Learning Spanish in a Peruvian Gym
Before my first pro fight, they did a pre-fight interview with my opponent. I didn’t watch it because it was in Spanish and I had only been in Peru for two months. My teammate, however, told me that my opponent said something along the lines of, “He is learning Spanish, but he will learn about my fists.” While I never really got that chance, I think he brought up an interesting point. I’ve been learning Spanish and boxing for basically the same amount of time and I have noticed some interesting parallels.
Sparring sucks. It is much more fun hitting pads with a coach. Pads don’t hit you back. Pads don’t move when you punch. Pads don’t look you in the eyes. Pads don’t have egos. Learning in a classroom is the same way. You do drills and practices and can always just ask, “How do you say XYZ in Spanish?” But immersion is the only way to really learn. When you’re negotiating with a taxi driver on the streets, you are playing for keeps. There is no helpline. Sometimes it is frustrating and not at all fun, but it’s the best way to learn.
When I started boxing, I learned to keep my elbows in and fists up. I would cover my face and dance evasively, hoping my opponent couldn’t reach me. When he did, I would seal off even more. The thing is, by closing off, your opponent can take his time and find an opening to pick you apart. Also, if you don’t open up and attack, you will never develop an offense. It can be scary because it can leave you open to being hit, but with practice, you become more comfortable in an offensive posture.
I could probably get by only speaking with people who speak English or using hand gestures to communicate, but I am always trying to speak Spanish as much as possible. I probably sound like a complete idiot, but the more I do it, the more feedback I get. I learn and get comfortable talking through the process of trial and error.
When you first learn Spanish, you learn the basic rules of grammar, conjugation, and vocab. I would have to translate every phrase piecewise. Decir in the past tense third person, is dijo. From there, I would add me dijo to say “he/she told me”. And then I would try to apply it to a larger sentence. But as you learn phrases and common sayings, they no longer take the meaning of their underlying words, but become self-contained units. “Pero él me dijo eso!” takes on its own meaning and becomes a single tool in your arsenal. And you can rattle off longer chains of phrases without thinking about each individual word. You find patterns, remember them, and connect them.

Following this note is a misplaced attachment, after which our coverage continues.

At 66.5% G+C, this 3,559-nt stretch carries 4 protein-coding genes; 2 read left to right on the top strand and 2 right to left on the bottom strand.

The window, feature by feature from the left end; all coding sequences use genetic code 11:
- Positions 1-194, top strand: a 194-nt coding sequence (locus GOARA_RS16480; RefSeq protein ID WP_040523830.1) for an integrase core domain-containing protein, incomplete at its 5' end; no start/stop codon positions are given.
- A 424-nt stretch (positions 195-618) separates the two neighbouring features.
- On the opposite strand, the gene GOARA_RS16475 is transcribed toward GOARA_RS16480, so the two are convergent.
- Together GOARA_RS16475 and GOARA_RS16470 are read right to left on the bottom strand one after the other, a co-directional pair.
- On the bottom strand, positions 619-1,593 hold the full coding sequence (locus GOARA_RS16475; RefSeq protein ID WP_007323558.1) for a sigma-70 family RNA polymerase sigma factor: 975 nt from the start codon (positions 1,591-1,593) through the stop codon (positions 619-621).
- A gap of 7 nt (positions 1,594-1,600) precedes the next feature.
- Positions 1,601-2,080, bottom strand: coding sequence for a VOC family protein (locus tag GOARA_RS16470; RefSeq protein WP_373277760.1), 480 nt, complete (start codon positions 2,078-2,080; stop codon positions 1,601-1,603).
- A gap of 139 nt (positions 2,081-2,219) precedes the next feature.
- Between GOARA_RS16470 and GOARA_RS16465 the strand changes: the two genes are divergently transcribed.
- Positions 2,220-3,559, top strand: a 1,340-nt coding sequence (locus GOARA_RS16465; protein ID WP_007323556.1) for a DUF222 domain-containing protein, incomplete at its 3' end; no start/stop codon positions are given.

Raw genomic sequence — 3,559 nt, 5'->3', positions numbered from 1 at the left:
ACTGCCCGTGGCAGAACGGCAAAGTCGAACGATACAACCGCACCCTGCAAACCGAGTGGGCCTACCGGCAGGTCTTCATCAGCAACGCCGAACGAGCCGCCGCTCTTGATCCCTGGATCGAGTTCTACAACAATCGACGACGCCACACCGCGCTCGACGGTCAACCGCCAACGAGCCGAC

When I first learned boxing, I worked on jabs and straights. Maybe an occasional hook. When the instructor would call out a combo of three or four, I would get flustered and confused. After a while, the combos became a single technique themselves. Eventually, I didn’t even think of the individual moves and the combos started to flow.
The reason children learn languages much easier than adults is because they have less to unlearn. The rules of language are more plastic in their minds. In Spanish, the word order in sentences can be different from English. For example you would say, “To me he threw the ball red.” You have to unlearn the habits of English to learn the new language.
I have tons of bad habits in boxing. Some come from wrestling, but most from ignorance. I shuffle my feet too much, I lower my hands during scrambles, I keep my chin up while punching. Sometimes, when you have to correct a technique, it feels awkward and uncomfortable at first. But if you push through the awkwardness, it will help you immensely. Take one step back, two steps forward.
I have a big ego. I hate when people criticize me. I hate being wrong. But sometimes, you have to override this feeling, and then go even further: seek out criticism. I am blessed to have great sparring partners who know a lot more than I do. I love it when they stop and show me what I am doing wrong. In Spanish, I say dumb stuff all the time. Sometimes I get made fun of or corrected and I don’t like it, but I always make a note of it and try not to make the same mistake again. Most of the time people who are criticizing you are just trying to help, so don’t let your ego interfere with the lesson.
I have a friend who speaks a little bit of English. “But I speak better when I’m drunk,” he says. And it’s true. When you forget about the minutia and don’t fuss over every little word, the phrases tend to flow and a second nature takes over. Your own doubts can be your worst enemy, like second guessing on a multiple choice tests when your initial reaction was right.
In sports, thinking can be your worst enemy. My worst wrestling matches were the ones where I was lost in my thoughts. The thing is, thinking takes time, and time is the enemy of flow. If I think, “I am going to fake jab, come in with a straight then hook,” it may take only a fraction of a second, but in that time a lot of things can change. Maybe my opponent’s angle changed a fraction of a degree. Maybe, while I was thinking, I wasn’t moving my feet and left myself open. With practice, you develop a feel and learn to trust in your intuition to guide you through seamlessly.
I am far from fluent in either one of these and I will never be perfect. There are no shortcuts, sometimes it just takes time. I am still learning things about English every day (“Decimate” literally means to kill every tenth person). Realize that it will take time and it is a constant learning process.